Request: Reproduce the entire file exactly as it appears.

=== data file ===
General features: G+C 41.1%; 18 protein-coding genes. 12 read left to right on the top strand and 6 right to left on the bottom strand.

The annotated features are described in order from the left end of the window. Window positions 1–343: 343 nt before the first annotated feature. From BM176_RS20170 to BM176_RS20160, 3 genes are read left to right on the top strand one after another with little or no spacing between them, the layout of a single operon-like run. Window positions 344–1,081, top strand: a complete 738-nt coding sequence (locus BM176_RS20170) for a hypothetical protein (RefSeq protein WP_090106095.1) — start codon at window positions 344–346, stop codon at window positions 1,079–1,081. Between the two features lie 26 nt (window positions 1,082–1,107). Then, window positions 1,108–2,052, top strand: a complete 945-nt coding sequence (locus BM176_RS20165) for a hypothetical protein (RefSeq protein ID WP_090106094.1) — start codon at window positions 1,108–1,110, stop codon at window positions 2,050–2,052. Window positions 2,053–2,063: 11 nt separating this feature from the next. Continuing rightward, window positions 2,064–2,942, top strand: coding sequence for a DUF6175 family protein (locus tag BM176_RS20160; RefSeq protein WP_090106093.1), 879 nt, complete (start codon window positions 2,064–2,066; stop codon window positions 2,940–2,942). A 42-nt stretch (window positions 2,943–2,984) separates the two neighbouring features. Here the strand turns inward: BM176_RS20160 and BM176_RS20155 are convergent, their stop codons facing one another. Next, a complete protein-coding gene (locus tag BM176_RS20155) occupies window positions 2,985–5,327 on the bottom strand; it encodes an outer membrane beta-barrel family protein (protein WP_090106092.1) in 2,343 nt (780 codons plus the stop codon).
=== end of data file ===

General features: G+C 41.1%; 18 protein-coding genes. 12 read left to right on the top strand and 6 right to left on the bottom strand.

The annotated features are described in order from the left end of the window. Window positions 1–343: 343 nt before the first annotated feature. From BM176_RS20170 to BM176_RS20160, 3 genes are read left to right on the top strand one after another with little or no spacing between them, the layout of a single operon-like run. Window positions 344–1,081, top strand: a complete 738-nt coding sequence (locus BM176_RS20170) for a hypothetical protein (RefSeq protein WP_090106095.1) — start codon at window positions 344–346, stop codon at window positions 1,079–1,081. Between the two features lie 26 nt (window positions 1,082–1,107). Then, window positions 1,108–2,052, top strand: a complete 945-nt coding sequence (locus BM176_RS20165) for a hypothetical protein (RefSeq protein ID WP_090106094.1) — start codon at window positions 1,108–1,110, stop codon at window positions 2,050–2,052. Window positions 2,053–2,063: 11 nt separating this feature from the next. Continuing rightward, window positions 2,064–2,942, top strand: coding sequence for a DUF6175 family protein (locus tag BM176_RS20160; RefSeq protein WP_090106093.1), 879 nt, complete (start codon window positions 2,064–2,066; stop codon window positions 2,940–2,942). A 42-nt stretch (window positions 2,943–2,984) separates the two neighbouring features. Here the strand turns inward: BM176_RS20160 and BM176_RS20155 are convergent, their stop codons facing one another. Next, a complete protein-coding gene (locus tag BM176_RS20155) occupies window positions 2,985–5,327 on the bottom strand; it encodes an outer membrane beta-barrel family protein (protein WP_090106092.1) in 2,343 nt (780 codons plus the stop codon).